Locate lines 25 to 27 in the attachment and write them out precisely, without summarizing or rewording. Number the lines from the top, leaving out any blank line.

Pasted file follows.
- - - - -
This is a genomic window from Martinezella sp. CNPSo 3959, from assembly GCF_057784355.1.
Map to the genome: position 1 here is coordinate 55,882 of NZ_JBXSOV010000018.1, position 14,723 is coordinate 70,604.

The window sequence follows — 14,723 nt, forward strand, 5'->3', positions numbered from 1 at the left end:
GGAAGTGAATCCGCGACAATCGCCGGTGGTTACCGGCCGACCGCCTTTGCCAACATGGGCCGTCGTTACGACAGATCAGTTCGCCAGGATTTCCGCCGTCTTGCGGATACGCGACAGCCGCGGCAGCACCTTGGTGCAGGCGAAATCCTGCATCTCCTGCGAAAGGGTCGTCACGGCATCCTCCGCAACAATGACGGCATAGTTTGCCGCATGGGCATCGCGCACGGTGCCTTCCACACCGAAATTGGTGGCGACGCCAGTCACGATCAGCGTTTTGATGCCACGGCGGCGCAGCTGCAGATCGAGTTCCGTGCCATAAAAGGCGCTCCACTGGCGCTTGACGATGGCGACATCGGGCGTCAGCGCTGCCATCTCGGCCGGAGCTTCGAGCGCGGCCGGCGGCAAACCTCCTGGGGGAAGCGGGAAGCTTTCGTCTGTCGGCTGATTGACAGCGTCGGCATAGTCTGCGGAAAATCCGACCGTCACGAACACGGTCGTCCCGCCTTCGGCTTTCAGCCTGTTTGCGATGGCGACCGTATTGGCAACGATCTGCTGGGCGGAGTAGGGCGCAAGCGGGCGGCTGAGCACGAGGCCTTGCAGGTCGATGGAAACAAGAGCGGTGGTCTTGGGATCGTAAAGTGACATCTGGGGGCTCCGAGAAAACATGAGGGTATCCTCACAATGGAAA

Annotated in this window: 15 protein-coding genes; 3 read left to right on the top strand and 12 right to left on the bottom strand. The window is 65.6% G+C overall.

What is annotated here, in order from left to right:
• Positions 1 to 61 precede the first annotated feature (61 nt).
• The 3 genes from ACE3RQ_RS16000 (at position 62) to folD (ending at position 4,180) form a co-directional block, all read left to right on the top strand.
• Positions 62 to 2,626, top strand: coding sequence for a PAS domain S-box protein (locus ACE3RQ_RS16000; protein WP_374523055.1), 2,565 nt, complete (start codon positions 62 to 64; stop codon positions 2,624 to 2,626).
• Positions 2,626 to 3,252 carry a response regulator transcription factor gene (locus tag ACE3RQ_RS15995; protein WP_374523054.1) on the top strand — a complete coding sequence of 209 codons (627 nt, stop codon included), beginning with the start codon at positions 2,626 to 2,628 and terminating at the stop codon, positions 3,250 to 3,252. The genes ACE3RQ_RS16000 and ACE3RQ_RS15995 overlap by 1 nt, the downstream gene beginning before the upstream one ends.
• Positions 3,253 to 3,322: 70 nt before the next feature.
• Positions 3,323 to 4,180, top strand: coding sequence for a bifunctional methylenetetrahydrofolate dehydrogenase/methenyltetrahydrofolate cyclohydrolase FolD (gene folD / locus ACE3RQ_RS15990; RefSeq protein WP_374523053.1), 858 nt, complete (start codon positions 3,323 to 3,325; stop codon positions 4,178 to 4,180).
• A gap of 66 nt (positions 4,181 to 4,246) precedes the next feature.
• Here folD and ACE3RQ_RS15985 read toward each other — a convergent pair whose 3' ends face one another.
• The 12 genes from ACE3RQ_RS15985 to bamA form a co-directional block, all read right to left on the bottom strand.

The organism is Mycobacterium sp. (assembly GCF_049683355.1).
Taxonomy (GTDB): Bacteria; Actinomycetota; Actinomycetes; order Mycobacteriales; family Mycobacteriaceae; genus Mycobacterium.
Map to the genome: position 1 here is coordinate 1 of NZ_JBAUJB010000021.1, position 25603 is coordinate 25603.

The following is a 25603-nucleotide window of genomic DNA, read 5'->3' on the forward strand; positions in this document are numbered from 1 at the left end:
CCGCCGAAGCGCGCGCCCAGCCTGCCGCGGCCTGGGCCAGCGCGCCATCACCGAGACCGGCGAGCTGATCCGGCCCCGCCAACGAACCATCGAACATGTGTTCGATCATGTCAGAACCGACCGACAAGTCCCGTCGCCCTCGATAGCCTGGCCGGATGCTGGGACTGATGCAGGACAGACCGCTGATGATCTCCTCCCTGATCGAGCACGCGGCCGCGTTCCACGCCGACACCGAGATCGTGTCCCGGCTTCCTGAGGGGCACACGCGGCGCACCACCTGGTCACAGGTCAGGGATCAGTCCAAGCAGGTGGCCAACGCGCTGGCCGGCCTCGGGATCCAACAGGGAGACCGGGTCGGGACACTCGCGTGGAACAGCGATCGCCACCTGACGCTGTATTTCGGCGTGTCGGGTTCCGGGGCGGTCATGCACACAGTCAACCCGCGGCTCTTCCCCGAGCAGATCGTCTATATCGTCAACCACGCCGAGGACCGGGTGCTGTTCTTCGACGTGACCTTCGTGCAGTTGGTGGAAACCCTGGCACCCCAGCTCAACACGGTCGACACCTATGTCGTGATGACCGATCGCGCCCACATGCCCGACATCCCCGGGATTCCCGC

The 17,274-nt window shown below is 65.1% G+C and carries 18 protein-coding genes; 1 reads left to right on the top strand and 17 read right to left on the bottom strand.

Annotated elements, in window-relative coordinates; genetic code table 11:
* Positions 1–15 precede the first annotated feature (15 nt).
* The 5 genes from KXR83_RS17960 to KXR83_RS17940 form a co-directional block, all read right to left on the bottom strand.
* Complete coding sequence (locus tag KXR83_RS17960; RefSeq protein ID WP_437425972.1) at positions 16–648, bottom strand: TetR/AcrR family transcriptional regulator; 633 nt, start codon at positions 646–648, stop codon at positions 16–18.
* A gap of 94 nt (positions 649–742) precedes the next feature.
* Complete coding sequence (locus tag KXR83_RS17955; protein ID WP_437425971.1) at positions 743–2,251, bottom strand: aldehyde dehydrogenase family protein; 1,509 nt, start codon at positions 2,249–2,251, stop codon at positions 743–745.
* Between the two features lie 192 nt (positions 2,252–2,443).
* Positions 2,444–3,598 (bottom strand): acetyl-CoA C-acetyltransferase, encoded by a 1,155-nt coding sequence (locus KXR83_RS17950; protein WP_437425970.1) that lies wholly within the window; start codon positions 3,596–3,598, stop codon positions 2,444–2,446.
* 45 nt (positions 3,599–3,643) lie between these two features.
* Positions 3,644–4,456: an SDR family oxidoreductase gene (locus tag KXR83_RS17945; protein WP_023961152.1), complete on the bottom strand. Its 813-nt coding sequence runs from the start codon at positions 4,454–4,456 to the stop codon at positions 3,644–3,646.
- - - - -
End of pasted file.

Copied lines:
* Complete coding sequence (locus tag KXR83_RS17960; RefSeq protein ID WP_437425972.1) at positions 16–648, bottom strand: TetR/AcrR family transcriptional regulator; 633 nt, start codon at positions 646–648, stop codon at positions 16–18.
* A gap of 94 nt (positions 649–742) precedes the next feature.
* Complete coding sequence (locus tag KXR83_RS17955; protein ID WP_437425971.1) at positions 743–2,251, bottom strand: aldehyde dehydrogenase family protein; 1,509 nt, start codon at positions 2,249–2,251, stop codon at positions 743–745.